To overcome this problem, some form of de-correlation is introduced (such as a frequency shift). This helps the broadband modeling process, but it adds distortion to the signal. As with the teleconferencing application, if the model is not accurate further distortion occurs. The de-correlation, along with any added distortion due to an inaccurate model, makes this method less appealing for some venues. The big advantage to this type of a feedback suppressor is that your added-gain-before-feedback margin is usually greater than 10dB.
Frequency shifting has been used in public address systems to help control feedback since the 1960s. Feedback gets generated at portions of the transfer function where the gain is greater than 0dB. The loudspeaker-to-microphone transfer function, when measured in a room, has peaks and valleys in the magnitude response. In frequency shifting, all frequencies of a signal are shifted up or down by some number of hertz. The basic idea behind a frequency shifter is that as feedback gets generated in one area of the response it eventually gets attenuated by another area. The frequency shifter continues to move the generated feedback frequency along the transfer function until it reaches a section that effectively attenuates the feedback. The effectiveness of the shifter depends in part on the system transfer function.
It's worth pointing out that this is not a “musical transformation,” as the ratio between the signal's harmonics is not preserved by the frequency shift. A person's voice will begin to sound mechanical as the amount of the shift increases. While “audible distortion” depends on the experience of the listener, most agree that the frequency shift needs to be less than 12Hz.
How much added gain before feedback can be reasonably expected? The short answer is only a couple of decibels. Eberhard Hänsler and Gerhard Schmidt (in their book, Acoustic Echo and Noise Control, published by John Wiley & Sons in 2004, pages 144-146) review some research results that indicate that actual increase in gain achieved depends on the reverberation time, as well as the size of the frequency shift.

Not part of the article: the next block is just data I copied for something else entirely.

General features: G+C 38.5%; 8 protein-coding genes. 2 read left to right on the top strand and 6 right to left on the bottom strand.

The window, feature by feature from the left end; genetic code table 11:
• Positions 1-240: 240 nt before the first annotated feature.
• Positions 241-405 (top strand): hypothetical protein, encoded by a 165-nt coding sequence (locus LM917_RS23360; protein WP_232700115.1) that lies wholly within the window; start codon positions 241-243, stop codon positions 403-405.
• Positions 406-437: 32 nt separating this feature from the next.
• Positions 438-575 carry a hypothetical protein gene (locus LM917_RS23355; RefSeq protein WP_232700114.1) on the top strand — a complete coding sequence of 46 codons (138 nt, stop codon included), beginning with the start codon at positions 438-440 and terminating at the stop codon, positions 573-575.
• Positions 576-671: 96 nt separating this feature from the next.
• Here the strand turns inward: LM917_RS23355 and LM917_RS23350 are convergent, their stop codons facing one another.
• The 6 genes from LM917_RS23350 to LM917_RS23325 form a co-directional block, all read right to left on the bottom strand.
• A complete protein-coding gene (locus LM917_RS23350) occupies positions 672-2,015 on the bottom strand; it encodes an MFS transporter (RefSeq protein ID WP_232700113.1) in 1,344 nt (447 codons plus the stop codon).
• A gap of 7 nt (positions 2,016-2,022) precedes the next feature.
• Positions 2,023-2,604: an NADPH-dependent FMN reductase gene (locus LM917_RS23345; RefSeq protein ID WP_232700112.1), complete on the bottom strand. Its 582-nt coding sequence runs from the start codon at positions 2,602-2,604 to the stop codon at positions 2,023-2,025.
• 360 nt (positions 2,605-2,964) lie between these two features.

Using frequency shifts in the 6Hz to 12Hz range, a lecture hall with minimal reverberation benefited by slightly less than 2dB. An echoic chamber with reverberation time of greater than one second could benefit by nearly 6dB, by the same frequency shift.
Digital signal processing allows frequency-shifting techniques in a large variety of applications. When used in conjunction with other methods, such as the adaptive filter modeling previously mentioned, it can provide an even greater benefit. However, the artifacts due to the frequency shifting are prohibitive in areas where a pure signal is desired. Musicians are more sensitive to frequency shifts, so think twice before placing a shifter in their monitor loudspeaker path.
Automatic notch filters have been used to control feedback since at least the 1970s (see Comprehensive Feedback Elimination System Employing Notch Filter, Roland-Borg, 1978, U.S. Patent #4,088,835). Digital signal processing allows more flexibility in terms of frequency detection, as well as frequency discrimination and the method of deploying notches.
Auto-notching is found more frequently among pro-audio users than the other methods because it is easier to manage distortion. When considering automatic notching algorithms, there are three areas of focus — frequency identification, feedback discrimination, and notch deployment.
Frequency identification typically is accomplished by using either a version of the Fourier transform or an adaptive notch filter. Both methods of detection allow the accurate identification of potential feedback frequencies.
While the Fourier transform is naturally geared toward frequency detection, the adaptive notch filter can also determine frequency by analyzing the co-efficient values of the adaptive filter. However, detection of lower frequencies (less than 100Hz) are problematic for both algorithms. Fourier analysis requires a longer analysis window to accurately determine lower frequencies, and the adaptive notch filter requires greater precision.